When a display is attached to a CUDA capable graphic card, a run time limit is enforced on CUDA kernels run on the card.

Is it possible to use the integrated graphic card to power the display and, at the same time, exploit the discrete one to run long running CUDA kernels?

I tried gfxCardStatus, but if I force the use of the integrated card, the discrete one is disabled completely and isn't recognized anymore by the CUDA driver.


The solution for that kind of problem is to shut down the graphical windows management and to use Mac OS from a TTY. This is cumbersome, but not as much as to dual-boot your machine and to switch from one OS to the other.

The way to do that is to go into Settings->Users and to set the login options to "username and passwords" (default is user list). Then log out all users and go to log screen

In the login testbox, fill in >console and type your password in the password box (you must have admin rights, but I assume this is already the case)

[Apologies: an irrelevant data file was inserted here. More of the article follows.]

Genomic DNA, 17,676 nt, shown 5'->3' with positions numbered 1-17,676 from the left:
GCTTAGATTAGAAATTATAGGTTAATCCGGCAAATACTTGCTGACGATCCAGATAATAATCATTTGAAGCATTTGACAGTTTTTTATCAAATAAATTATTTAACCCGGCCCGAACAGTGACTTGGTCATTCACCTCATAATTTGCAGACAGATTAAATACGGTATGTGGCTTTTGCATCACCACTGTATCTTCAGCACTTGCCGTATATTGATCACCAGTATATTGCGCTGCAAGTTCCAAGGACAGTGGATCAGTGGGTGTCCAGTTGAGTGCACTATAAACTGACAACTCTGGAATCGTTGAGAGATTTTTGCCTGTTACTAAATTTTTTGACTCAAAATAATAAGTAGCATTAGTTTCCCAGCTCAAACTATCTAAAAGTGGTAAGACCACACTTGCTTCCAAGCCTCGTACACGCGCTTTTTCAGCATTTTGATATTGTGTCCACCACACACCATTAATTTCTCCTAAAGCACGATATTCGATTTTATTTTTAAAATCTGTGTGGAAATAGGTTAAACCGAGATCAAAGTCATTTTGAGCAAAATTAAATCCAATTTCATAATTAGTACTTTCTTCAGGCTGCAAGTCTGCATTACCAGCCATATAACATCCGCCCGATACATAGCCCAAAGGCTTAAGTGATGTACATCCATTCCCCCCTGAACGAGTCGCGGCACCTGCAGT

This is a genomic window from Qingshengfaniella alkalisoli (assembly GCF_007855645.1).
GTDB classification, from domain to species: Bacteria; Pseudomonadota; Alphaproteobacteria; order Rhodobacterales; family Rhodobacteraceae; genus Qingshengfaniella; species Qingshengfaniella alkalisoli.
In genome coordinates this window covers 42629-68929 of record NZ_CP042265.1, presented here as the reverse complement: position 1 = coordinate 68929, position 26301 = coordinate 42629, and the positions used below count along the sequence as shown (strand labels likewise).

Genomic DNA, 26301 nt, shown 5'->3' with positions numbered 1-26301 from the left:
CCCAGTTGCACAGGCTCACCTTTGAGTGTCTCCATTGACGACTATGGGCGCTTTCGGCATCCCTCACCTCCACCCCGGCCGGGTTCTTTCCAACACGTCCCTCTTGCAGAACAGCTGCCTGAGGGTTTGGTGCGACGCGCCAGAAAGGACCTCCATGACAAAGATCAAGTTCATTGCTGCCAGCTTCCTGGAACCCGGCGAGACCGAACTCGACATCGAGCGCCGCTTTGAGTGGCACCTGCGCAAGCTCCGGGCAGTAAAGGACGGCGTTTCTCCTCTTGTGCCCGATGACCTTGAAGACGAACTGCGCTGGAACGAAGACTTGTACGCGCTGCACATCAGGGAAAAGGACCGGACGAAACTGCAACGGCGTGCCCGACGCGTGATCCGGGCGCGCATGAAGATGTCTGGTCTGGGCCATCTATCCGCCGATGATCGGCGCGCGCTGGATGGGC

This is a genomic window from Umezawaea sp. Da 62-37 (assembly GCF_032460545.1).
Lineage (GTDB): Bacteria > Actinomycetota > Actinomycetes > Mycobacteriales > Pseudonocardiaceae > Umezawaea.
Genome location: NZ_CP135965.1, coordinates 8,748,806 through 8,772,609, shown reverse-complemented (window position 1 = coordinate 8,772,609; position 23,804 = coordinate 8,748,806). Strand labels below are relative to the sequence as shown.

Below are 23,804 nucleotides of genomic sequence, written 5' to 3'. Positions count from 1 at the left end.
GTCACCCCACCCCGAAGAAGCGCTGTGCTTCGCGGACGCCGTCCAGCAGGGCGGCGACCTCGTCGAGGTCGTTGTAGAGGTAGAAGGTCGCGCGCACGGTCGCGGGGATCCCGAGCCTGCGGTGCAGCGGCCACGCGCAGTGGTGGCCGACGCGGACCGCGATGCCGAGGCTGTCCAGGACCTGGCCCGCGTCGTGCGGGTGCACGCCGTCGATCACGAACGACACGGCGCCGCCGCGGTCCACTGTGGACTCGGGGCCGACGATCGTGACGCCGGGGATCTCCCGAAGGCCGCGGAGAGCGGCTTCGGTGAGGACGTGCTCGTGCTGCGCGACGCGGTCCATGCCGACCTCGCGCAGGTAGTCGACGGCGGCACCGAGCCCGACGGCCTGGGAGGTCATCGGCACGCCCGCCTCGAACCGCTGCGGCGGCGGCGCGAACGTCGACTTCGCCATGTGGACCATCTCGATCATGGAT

Here you go, you're in text mode and the GPU is fully available for CUDA. You gotta know the basics of the shell though...


A user at StackOverflow was having a similar issue: https://stackoverflow.com/questions/6655033/use-nvida-card-for-cuda-motherboard-for-video

Unfortunately, since the Mac does not have a whole lot of bios options available to the end-user, it would seem that the best option may be to switch over to Linux.

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